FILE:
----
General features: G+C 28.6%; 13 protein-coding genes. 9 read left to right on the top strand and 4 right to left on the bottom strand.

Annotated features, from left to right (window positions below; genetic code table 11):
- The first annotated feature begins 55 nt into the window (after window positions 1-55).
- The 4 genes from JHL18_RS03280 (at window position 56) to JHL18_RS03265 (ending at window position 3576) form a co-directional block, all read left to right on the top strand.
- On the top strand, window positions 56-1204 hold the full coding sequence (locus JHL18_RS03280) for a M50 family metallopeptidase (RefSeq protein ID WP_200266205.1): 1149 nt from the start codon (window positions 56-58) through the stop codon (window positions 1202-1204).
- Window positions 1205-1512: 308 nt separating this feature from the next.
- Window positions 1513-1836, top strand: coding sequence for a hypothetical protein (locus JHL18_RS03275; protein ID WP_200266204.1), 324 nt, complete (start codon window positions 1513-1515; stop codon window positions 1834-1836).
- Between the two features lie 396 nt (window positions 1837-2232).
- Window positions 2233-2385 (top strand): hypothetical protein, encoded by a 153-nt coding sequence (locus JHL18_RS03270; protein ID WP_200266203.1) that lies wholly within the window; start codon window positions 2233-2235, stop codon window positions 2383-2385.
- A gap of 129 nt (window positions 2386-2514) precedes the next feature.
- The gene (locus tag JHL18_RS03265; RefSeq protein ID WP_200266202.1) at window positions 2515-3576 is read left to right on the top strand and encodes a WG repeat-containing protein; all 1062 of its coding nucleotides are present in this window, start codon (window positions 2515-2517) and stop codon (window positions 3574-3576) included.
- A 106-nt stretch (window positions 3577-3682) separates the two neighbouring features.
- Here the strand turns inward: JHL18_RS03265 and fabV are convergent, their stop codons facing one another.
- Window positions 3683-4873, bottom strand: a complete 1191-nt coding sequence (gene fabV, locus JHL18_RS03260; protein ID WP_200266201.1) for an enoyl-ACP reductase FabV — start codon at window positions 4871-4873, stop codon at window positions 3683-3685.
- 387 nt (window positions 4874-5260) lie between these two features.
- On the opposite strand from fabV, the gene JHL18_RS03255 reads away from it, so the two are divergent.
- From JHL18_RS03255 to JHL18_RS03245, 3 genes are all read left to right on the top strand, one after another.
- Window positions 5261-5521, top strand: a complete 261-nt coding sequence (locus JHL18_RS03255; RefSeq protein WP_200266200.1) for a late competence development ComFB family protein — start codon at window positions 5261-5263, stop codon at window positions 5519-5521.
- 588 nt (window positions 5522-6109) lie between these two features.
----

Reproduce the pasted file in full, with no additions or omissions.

General features: G+C 28.6%; 13 protein-coding genes. 9 read left to right on the top strand and 4 right to left on the bottom strand.

Annotated features, from left to right (window positions below; genetic code table 11):
- The first annotated feature begins 55 nt into the window (after window positions 1-55).
- The 4 genes from JHL18_RS03280 (at window position 56) to JHL18_RS03265 (ending at window position 3576) form a co-directional block, all read left to right on the top strand.
- On the top strand, window positions 56-1204 hold the full coding sequence (locus JHL18_RS03280) for a M50 family metallopeptidase (RefSeq protein ID WP_200266205.1): 1149 nt from the start codon (window positions 56-58) through the stop codon (window positions 1202-1204).
- Window positions 1205-1512: 308 nt separating this feature from the next.
- Window positions 1513-1836, top strand: coding sequence for a hypothetical protein (locus JHL18_RS03275; protein ID WP_200266204.1), 324 nt, complete (start codon window positions 1513-1515; stop codon window positions 1834-1836).
- Between the two features lie 396 nt (window positions 1837-2232).
- Window positions 2233-2385 (top strand): hypothetical protein, encoded by a 153-nt coding sequence (locus JHL18_RS03270; protein ID WP_200266203.1) that lies wholly within the window; start codon window positions 2233-2235, stop codon window positions 2383-2385.
- A gap of 129 nt (window positions 2386-2514) precedes the next feature.
- The gene (locus tag JHL18_RS03265; RefSeq protein ID WP_200266202.1) at window positions 2515-3576 is read left to right on the top strand and encodes a WG repeat-containing protein; all 1062 of its coding nucleotides are present in this window, start codon (window positions 2515-2517) and stop codon (window positions 3574-3576) included.
- A 106-nt stretch (window positions 3577-3682) separates the two neighbouring features.
- Here the strand turns inward: JHL18_RS03265 and fabV are convergent, their stop codons facing one another.
- Window positions 3683-4873, bottom strand: a complete 1191-nt coding sequence (gene fabV, locus JHL18_RS03260; protein ID WP_200266201.1) for an enoyl-ACP reductase FabV — start codon at window positions 4871-4873, stop codon at window positions 3683-3685.
- 387 nt (window positions 4874-5260) lie between these two features.
- On the opposite strand from fabV, the gene JHL18_RS03255 reads away from it, so the two are divergent.
- From JHL18_RS03255 to JHL18_RS03245, 3 genes are all read left to right on the top strand, one after another.
- Window positions 5261-5521, top strand: a complete 261-nt coding sequence (locus JHL18_RS03255; RefSeq protein WP_200266200.1) for a late competence development ComFB family protein — start codon at window positions 5261-5263, stop codon at window positions 5519-5521.
- 588 nt (window positions 5522-6109) lie between these two features.